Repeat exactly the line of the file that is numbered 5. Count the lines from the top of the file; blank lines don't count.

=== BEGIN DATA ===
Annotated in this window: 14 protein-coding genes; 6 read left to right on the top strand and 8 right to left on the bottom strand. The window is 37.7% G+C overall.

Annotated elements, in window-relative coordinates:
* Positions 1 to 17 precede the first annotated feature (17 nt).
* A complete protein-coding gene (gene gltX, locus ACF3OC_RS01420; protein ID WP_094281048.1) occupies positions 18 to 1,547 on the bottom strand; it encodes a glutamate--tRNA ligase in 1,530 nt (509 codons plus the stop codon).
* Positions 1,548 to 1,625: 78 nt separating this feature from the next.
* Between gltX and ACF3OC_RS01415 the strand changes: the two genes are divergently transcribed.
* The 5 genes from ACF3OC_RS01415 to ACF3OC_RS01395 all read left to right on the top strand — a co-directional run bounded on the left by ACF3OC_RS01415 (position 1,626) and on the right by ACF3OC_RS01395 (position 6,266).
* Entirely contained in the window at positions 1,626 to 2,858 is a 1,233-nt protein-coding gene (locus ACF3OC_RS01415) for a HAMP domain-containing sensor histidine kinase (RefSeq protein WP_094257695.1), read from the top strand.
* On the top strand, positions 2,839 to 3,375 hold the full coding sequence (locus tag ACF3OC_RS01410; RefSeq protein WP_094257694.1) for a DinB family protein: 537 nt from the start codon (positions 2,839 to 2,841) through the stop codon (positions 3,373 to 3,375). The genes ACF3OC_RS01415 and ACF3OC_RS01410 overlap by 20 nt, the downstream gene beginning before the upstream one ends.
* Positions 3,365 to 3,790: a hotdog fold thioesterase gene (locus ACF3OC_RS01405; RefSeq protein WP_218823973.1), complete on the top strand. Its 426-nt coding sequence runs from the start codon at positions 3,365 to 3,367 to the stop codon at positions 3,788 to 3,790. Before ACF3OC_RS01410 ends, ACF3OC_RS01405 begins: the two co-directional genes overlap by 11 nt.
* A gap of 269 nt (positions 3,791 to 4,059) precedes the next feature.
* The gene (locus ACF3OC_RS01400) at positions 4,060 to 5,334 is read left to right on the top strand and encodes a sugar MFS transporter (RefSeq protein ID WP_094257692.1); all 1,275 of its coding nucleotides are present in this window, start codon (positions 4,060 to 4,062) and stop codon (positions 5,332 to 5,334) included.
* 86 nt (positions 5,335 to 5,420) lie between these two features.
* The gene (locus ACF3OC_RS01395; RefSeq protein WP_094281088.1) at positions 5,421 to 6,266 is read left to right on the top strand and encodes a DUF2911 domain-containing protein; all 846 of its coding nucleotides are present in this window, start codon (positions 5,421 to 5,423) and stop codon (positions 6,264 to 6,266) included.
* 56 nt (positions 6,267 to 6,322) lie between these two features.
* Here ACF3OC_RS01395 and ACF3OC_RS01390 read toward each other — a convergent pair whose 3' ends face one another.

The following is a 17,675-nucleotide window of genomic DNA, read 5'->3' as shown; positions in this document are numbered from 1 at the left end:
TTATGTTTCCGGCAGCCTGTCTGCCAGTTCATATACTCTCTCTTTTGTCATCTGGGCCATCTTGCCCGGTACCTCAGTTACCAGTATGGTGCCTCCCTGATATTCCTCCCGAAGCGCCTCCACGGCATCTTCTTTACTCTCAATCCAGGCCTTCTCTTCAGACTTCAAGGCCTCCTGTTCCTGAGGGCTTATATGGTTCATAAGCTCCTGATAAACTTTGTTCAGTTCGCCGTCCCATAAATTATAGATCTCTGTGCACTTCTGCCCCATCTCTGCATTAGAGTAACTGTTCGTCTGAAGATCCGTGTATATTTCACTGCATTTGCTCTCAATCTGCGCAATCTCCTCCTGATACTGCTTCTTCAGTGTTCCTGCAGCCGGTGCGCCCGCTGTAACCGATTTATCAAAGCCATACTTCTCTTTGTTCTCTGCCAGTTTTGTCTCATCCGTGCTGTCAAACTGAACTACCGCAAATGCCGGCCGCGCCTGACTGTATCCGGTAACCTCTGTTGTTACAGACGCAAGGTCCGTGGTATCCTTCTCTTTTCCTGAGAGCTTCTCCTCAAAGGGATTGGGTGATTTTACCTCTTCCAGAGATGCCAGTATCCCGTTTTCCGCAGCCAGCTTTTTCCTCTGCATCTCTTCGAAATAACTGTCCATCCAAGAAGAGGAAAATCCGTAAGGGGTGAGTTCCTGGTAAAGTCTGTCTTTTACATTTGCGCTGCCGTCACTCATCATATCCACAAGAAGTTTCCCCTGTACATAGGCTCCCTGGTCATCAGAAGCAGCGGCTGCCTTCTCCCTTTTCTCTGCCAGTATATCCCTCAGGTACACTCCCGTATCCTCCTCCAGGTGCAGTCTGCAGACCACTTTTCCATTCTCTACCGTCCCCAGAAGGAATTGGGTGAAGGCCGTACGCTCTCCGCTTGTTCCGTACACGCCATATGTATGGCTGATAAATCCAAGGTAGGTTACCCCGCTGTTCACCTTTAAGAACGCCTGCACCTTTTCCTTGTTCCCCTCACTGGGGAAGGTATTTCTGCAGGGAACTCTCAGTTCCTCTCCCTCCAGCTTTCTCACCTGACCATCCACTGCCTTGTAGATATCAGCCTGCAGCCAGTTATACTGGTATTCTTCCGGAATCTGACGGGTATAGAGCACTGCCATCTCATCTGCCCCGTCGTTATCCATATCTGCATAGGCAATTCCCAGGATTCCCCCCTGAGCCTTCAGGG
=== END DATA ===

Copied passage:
* Positions 1,548 to 1,625: 78 nt separating this feature from the next.